Acute Pyelonephritis: Treatment
Review literature: (Fihn, 2003) (Nickel, 2001) (Roberts, 1999) (DGU S3-Guideline urinary tract infections).
Treatment of Acute Pyelonephritis
Symptomatic Treatment of pyelonephritis:
- Bed rest
- Analgesics with antipyretic effect, e.g. metamizol, for children paracetamol
- Increased fluid intake
Antibiotics for Pyelonephritis:
Appropriate antibiotics are fluoroquinolones, aminopenicillin in combination with beta-lactamase inhibitor and cephalosporins. In children, cephalosporins are preferred. Because of high resistance rates up to 40%, ampicillin or cotrimoxazole alone are inadequate.
Antibiotic Treatment in Adults:
- Duration of treatment: 7–14 days depending on severity and improvement
- Ciprofloxacin 500 mg p.o. 1-0-1 or 400 mg 1-0-1 i.v. Since the oral bioavailability is high, intravenous administration is necessary only in case of vomiting.
- Amoxicillin and clavulanic acid 2.2 g 1-1-1 i.v.
- Third or fourth generation cephalosporin, e.g. ceftriaxone 1–2 g every 24 h or cefotaxime 1–2 g every 12 h i.v.
- In severe disease, an antibiotic combination may be appropriate: e.g. cephalosporin or amoxicillin/clavulanic acid combined with gentamicin 3 mg/kg 1-0-0 i.v.
- Antibiotic treatment may have to be switched depending on the results of the urine culture
Antibiotic Treatment in Children:
Treatment is started intravenously, after defervescence treatment is possible with an oral cephalosporin. Mild uncomplicated pyelonephritis may be treated with oral cephalosporins alone.
- Ceftriaxon 50 mg/kg i.v. once a day
- Cefepime 50 mg/kg every 8–12 h i.v.
- Dosage of oral cephalosporins: e.g. ceftibuten 9 mg/kg 1–0–0 or cefixim 4–8 mg/kg 1–0–1.
Treatment of Fungal Pyelonephritis:
Antifungal treatment is possible with fluconazole 5–10 mg/kg p.o. 1-0-0 or amphotericin B 0.6 mg/kg i.v. 1-0-0. Important is the exclusion of fungal balls with intravenous urography, CT or retrograde pyelography. Fungal pyelonephritis with upper tract obstruction should be treated with percutaneous nephrostomy, which enables antegrade nephrostomy irrigation with amphotericin or fluconazole. Nephrectomy is necessary in a non-functioning kidney with fungal infection.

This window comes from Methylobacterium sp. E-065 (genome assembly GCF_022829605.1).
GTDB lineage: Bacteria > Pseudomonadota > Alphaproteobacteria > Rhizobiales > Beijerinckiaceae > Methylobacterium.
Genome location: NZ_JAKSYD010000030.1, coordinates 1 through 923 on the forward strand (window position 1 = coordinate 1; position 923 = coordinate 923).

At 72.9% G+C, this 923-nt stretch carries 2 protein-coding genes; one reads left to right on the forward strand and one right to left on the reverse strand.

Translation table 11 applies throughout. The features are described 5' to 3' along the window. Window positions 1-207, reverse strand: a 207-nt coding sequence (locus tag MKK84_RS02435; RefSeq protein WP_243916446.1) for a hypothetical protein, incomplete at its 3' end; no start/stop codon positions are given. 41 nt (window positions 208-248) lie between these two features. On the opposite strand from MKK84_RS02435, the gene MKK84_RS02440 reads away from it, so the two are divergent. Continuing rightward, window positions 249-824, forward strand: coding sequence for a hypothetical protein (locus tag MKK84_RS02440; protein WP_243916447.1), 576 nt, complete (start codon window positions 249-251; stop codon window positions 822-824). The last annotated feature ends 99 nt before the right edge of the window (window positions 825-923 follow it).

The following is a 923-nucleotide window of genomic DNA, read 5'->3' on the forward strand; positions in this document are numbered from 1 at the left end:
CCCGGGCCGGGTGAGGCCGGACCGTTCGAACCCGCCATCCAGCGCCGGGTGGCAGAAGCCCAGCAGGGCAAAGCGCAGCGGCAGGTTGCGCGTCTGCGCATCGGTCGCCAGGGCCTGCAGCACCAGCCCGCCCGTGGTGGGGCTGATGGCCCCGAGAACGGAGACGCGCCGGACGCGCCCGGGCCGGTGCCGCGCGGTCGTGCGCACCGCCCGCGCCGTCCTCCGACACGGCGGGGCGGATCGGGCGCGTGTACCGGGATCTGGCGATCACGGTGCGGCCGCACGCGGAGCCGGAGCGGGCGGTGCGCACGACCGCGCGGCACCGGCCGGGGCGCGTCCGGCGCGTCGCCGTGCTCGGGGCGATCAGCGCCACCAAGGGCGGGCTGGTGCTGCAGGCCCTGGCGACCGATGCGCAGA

Management of Infected Hydronephrosis:
is a potentially life-threatening emergency and requires immediate drainage of the urinary tract. Possible techniques are the insertion of a ureteral stent (MJ or DJ catheter) or percutaneous nephrostomy.
Lack of Clinical Improvement
If the patient does not improve within 48–72 hours, an abdominal CT should be done to search for a renal abscess, hydronephrosis or other possible diseases (see differential diagnosis). Repeat urine culture and check for the results of antibiotic testing.
Relapsing pyelonephritis after antibiotic treatment (10%) makes another antibiotic treatment for 14 days necessary. In some cases, long term antibiotic treatment is sound.
Nephrectomy should be kept in mind, if urosepsis cannot be stabilized with the help of intensive medical care. Nephrectomy is necessary without delay especially in poor organ function or emphysematous pyelonephritis. Lumbar nephrectomy may be technically demanding due to adhesions to neighbouring organs. Transperitoneal nephrectomy with removal of Gerota's fascia or subcapsular nephrectomy are technical alternatives.
Index: 1–9 A B C D E F G H I J K L M N O P Q R S T U V W X Y Z
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- DGU S-3 Guideline Urinary tract infections
- Epidemiologie, Diagnostik, Therapie und Management unkomplizierter bakterieller ambulant erworbener Harnwegsinfektionen bei erwachsenen Patienten
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C. M. ; GOLDMAN, S. M.:
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- The management of acute pyelonephritis in adults.
In: Can J Urol
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- Management of pyelonephritis and upper urinary tract infections.
In: Urol Clin North Am
26 (1999), Nr. 4, S. 753–63